ICH Score

ICH Score

The ICH Score: What It Is and What It Is Not 1).

Simple and reliable clinical grading score that is used for predicting the early mortality of patients with intracerebral hemorrhage (ICH).

The ICH Score has become the standard for risk-stratification of 30-d mortality in patients with intracerebral hemorrhage (ICH), but treatment has evolved over the last 17 yr since its inception.

The ICH score is a useful tool for predicting 30-day mortality both in patient who use and patients who do not use OAC. Although OAC use is an independent predictor of 30-day mortality, addition of OAC use to the existing ICH score does not increase the prognostic performance of this score 2)

The ICH Score is the sum of individual points assigned as follows:


GCS score 3 to 4 (=2 points),

5 to 12 (=1),

13 to 15 (=0)


Age >/=80 years yes (=1), no (=0);


Infratentorial origin yes (=1), no (=0);

ICH volume >/=30 cm(3) (=1), <30 cm(3) (=0);

Intraventricular hemorrhage yes (=1), no (=0).

Patient 68 years old GCS 4: ICH 4 score

All 26 patients with an ICH Score of 0 survived, and all 6 patients with an ICH Score of 5 died. Thirty-day mortality increased steadily with ICH Score (P<0.005) 3).

Malinova et al. evaluated the reproducibility of the ICH-score in ICH patients undergoing fibrinolytic therapy.

They performed a retrospective analysis of patients with supratentorial ICH managed by fibrinolytic therapy and evaluated the 30-day mortality. The ICH-score was then applied to match the mortality in the patients with the mortality predicted by the ICH-score. The ICH-score is based on parameters available at admission: age, hematoma volume, intraventricular expansion, and clinical status according to the Glasgow Coma Scale.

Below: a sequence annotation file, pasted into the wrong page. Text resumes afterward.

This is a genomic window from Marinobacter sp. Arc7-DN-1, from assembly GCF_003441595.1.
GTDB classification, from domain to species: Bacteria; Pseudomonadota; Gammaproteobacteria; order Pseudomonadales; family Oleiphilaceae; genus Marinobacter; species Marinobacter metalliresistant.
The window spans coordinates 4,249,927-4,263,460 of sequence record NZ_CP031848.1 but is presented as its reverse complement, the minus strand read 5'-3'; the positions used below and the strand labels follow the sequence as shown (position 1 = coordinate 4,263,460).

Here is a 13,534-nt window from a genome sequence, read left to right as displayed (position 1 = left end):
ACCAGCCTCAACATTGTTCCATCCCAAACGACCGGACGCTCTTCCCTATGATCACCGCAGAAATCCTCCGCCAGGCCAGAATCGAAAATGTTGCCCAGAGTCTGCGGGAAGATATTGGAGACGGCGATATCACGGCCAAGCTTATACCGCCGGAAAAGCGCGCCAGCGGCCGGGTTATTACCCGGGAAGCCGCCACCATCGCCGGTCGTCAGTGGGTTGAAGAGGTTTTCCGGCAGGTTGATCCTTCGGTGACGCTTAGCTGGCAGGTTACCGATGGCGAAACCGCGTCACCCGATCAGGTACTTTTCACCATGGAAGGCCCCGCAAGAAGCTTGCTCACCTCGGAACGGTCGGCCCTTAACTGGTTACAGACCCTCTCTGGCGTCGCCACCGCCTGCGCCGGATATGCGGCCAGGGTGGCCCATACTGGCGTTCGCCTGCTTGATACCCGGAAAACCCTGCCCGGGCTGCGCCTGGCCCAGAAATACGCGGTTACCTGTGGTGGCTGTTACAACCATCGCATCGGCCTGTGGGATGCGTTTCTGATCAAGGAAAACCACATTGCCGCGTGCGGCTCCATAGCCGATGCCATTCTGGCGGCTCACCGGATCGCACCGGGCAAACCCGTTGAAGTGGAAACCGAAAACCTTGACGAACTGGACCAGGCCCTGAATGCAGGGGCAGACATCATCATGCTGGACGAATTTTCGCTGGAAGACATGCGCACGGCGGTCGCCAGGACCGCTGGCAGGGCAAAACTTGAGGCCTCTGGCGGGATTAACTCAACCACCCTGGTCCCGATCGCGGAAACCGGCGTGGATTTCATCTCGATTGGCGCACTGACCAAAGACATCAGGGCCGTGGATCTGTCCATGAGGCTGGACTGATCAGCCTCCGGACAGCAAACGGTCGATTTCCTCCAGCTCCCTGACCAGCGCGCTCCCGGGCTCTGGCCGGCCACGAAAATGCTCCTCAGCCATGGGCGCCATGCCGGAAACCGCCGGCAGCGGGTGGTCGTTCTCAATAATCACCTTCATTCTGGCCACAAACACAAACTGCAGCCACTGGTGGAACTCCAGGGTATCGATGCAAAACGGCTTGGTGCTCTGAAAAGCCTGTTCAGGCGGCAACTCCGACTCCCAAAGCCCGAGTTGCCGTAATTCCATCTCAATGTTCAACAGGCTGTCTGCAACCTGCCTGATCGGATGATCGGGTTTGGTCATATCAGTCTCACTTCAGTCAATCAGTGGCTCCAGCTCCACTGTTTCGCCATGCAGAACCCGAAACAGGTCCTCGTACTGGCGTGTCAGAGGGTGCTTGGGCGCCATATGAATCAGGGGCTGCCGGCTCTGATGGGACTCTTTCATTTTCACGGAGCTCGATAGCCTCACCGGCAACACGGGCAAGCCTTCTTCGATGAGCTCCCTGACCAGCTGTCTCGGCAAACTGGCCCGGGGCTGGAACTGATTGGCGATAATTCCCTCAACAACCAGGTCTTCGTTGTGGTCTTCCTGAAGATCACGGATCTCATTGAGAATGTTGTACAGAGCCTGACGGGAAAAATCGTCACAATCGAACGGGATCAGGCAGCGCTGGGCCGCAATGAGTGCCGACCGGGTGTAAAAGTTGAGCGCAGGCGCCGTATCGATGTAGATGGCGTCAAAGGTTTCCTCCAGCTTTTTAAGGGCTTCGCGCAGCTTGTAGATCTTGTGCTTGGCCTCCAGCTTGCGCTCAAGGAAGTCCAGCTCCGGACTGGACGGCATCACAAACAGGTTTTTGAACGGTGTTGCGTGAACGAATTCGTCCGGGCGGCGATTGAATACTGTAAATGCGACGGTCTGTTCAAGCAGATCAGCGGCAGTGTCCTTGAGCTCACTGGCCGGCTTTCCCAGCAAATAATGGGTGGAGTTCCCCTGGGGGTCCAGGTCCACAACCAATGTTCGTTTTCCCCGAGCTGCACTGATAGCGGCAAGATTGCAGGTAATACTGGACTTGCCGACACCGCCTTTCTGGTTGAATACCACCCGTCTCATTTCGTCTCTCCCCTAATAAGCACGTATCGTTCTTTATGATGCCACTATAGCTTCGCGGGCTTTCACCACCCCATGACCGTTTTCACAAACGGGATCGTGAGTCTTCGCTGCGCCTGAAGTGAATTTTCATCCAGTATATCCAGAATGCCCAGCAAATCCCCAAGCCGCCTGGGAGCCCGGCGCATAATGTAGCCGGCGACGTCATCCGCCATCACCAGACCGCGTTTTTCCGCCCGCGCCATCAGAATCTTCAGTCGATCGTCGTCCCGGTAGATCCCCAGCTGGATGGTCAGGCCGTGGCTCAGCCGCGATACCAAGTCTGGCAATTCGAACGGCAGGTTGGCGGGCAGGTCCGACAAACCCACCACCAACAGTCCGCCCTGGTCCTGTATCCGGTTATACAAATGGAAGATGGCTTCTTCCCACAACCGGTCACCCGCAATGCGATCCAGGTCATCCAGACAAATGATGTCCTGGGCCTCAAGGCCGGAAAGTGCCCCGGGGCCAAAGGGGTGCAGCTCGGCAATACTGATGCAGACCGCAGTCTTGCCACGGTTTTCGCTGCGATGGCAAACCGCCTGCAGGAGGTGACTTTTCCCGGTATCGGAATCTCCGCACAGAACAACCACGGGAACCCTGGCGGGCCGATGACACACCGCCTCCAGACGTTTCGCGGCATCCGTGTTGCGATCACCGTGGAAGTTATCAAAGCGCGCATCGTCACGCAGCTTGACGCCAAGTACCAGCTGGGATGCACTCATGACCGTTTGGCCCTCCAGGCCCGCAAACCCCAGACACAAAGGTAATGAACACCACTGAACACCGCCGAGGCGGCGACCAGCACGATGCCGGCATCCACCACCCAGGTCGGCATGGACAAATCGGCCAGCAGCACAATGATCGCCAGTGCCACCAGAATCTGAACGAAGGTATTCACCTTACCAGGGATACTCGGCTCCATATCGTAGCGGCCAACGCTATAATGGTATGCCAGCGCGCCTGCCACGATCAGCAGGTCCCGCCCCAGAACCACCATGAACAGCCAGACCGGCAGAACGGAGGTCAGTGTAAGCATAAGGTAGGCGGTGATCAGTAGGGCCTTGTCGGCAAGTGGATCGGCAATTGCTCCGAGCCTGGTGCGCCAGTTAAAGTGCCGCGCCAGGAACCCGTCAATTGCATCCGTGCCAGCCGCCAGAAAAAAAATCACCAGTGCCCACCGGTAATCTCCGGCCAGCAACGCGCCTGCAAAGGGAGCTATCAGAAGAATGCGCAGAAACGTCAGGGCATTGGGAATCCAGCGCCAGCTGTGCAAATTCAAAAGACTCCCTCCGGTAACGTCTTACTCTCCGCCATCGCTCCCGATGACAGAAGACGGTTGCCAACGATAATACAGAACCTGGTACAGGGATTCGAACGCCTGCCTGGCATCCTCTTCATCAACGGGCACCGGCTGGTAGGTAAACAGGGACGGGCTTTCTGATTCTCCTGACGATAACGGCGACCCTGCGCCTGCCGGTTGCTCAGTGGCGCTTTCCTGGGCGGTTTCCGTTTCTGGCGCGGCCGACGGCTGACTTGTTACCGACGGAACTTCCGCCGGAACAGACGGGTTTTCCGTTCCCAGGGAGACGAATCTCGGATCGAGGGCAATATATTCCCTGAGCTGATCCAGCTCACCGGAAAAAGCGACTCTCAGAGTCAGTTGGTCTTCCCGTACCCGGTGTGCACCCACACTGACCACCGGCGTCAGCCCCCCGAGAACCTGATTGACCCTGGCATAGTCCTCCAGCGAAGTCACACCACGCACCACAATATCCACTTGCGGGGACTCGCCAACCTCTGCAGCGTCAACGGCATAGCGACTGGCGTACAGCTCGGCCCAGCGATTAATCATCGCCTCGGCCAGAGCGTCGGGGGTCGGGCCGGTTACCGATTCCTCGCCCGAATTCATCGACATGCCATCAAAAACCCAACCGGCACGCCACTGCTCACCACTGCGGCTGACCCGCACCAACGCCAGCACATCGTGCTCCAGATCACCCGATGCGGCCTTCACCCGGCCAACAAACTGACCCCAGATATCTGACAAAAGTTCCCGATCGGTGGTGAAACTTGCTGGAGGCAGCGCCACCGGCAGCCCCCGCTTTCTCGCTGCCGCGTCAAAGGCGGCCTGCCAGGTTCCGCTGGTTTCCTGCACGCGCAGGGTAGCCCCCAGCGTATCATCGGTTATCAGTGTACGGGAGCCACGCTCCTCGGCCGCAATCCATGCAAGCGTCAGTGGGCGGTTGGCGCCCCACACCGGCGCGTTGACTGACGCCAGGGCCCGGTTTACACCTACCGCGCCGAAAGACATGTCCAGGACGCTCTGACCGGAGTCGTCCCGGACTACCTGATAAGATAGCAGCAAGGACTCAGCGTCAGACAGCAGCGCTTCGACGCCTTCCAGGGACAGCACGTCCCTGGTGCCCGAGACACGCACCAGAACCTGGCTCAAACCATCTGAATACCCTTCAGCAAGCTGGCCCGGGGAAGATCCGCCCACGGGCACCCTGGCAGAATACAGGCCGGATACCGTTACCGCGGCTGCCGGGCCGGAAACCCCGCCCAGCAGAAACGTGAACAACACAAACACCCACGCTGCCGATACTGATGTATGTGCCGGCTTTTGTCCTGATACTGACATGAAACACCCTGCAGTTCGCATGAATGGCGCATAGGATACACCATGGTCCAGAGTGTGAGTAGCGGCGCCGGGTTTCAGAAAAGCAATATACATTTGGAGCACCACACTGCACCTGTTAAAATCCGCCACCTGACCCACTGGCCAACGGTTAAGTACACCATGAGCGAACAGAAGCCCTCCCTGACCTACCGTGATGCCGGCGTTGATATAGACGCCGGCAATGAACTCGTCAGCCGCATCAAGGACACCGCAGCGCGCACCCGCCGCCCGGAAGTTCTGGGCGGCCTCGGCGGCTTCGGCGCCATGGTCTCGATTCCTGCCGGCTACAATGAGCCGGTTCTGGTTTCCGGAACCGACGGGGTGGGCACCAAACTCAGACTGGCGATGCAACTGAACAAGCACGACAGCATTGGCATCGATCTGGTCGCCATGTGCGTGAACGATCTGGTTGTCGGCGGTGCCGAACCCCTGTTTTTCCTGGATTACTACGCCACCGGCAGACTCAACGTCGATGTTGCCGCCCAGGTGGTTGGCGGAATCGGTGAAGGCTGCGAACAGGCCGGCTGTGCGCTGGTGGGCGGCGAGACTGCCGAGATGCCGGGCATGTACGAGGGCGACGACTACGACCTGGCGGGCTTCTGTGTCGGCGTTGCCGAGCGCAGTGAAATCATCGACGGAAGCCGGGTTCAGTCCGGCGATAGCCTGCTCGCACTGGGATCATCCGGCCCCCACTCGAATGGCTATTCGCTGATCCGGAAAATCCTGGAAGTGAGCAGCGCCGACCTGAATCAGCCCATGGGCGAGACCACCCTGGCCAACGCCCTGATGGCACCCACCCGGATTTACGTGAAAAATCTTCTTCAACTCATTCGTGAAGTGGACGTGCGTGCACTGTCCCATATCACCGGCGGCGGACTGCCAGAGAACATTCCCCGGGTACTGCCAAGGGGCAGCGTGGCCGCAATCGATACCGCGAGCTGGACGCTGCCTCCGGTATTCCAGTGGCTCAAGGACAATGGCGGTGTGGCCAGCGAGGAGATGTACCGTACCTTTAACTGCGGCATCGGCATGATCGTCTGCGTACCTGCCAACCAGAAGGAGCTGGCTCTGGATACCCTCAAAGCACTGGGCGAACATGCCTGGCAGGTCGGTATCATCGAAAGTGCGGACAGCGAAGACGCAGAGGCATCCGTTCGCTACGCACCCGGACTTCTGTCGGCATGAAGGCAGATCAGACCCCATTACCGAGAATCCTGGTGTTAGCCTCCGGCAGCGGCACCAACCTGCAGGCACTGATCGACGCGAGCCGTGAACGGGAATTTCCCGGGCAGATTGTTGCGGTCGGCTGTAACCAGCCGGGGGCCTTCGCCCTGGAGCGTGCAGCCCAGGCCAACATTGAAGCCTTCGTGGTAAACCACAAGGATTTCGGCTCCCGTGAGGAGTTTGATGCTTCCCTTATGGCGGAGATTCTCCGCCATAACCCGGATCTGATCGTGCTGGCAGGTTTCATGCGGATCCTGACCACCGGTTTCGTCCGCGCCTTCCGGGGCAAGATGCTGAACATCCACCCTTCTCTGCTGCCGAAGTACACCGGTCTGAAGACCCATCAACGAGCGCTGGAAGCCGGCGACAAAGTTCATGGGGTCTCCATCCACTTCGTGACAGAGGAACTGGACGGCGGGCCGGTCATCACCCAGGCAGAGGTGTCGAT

A total of 233 patients were analyzed. The 30-day mortality rate was 30% (70/233). An age of ≥80 years was associated with a significantly higher mortality rate (OR 2.26, chi-square test p = 0.01). A hematoma volume of ≥30 mL led significantly more often to 30-day mortality (OR 3.72, chi-square test p = 0.01). The mortality was significantly higher in patients with intraventricular hemorrhage (2.97, chi-square test p = 0.003). The ICH-score showed a significant correlation with mortality (chi-square test, p < 0.0001). The following mortality rates were estimated using the ICH-score in our cohort: 1 = 0% (0/13), 2 = 0% (0/51), 3 = 1.3% (1/82), 4 = 43% (13/31), 5 = 100% (56/56). : The ICH-score not only allowed a reliable estimation of the 30-day mortality in patients with ICH treated conservatively but also treated by clot lysis. Compared to conservative treatment, fibrinolytic therapy reduced the 30-day mortality in patients with ICH-scores 1-4. Patients with ICH-score 5 do not have a benefit of fibrinolytic therapy and should no longer be considered to be candidates for fibrinolytic therapy 4).

The original ICH score did not accurately predict the mortality rate in the series of the Department of Neurosurgery, Emory University, AtlantaGeorgia. Patient survival exceeded ICH Score-predicted mortality regardless of surgical intervention. Reevaluation of predictive scores could be useful to aid in more accurate prognoses 5).



Hemphill JC 3rd. The ICH Score: What It Is and What It Is Not. World Neurosurg. 2018 Dec 20. pii: S1878-8750(18)32883-3. doi: 10.1016/j.wneu.2018.12.060. [Epub ahead of print] PubMed PMID: 30580061.